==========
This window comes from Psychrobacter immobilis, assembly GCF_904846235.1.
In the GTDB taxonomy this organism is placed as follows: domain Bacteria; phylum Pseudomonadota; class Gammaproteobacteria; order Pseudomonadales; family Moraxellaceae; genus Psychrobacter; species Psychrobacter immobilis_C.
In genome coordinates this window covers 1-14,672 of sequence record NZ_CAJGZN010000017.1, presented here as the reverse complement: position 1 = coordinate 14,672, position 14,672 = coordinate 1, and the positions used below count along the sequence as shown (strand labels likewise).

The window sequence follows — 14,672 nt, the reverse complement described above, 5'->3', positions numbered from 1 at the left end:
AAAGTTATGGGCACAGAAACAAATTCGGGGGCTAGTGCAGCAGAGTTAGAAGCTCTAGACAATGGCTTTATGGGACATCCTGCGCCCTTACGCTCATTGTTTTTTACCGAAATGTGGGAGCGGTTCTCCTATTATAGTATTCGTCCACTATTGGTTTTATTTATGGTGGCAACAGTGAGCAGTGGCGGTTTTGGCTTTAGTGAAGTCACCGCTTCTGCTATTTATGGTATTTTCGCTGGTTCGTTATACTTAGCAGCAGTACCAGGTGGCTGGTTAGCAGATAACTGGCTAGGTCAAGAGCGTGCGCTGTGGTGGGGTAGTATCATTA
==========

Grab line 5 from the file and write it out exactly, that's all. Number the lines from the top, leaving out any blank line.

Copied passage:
AAAGTTATGGGCACAGAAACAAATTCGGGGGCTAGTGCAGCAGAGTTAGAAGCTCTAGACAATGGCTTTATGGGACATCCTGCGCCCTTACGCTCATTGTTTTTTACCGAAATGTGGGAGCGGTTCTCCTATTATAGTATTCGTCCACTATTGGTTTTATTTATGGTGGCAACAGTGAGCAGTGGCGGTTTTGGCTTTAGTGAAGTCACCGCTTCTGCTATTTATGGTATTTTCGCTGGTTCGTTATACTTAGCAGCAGTACCAGGTGGCTGGTTAGCAGATAACTGGCTAGGTCAAGAGCGTGCGCTGTGGTGGGGTAGTATCATTA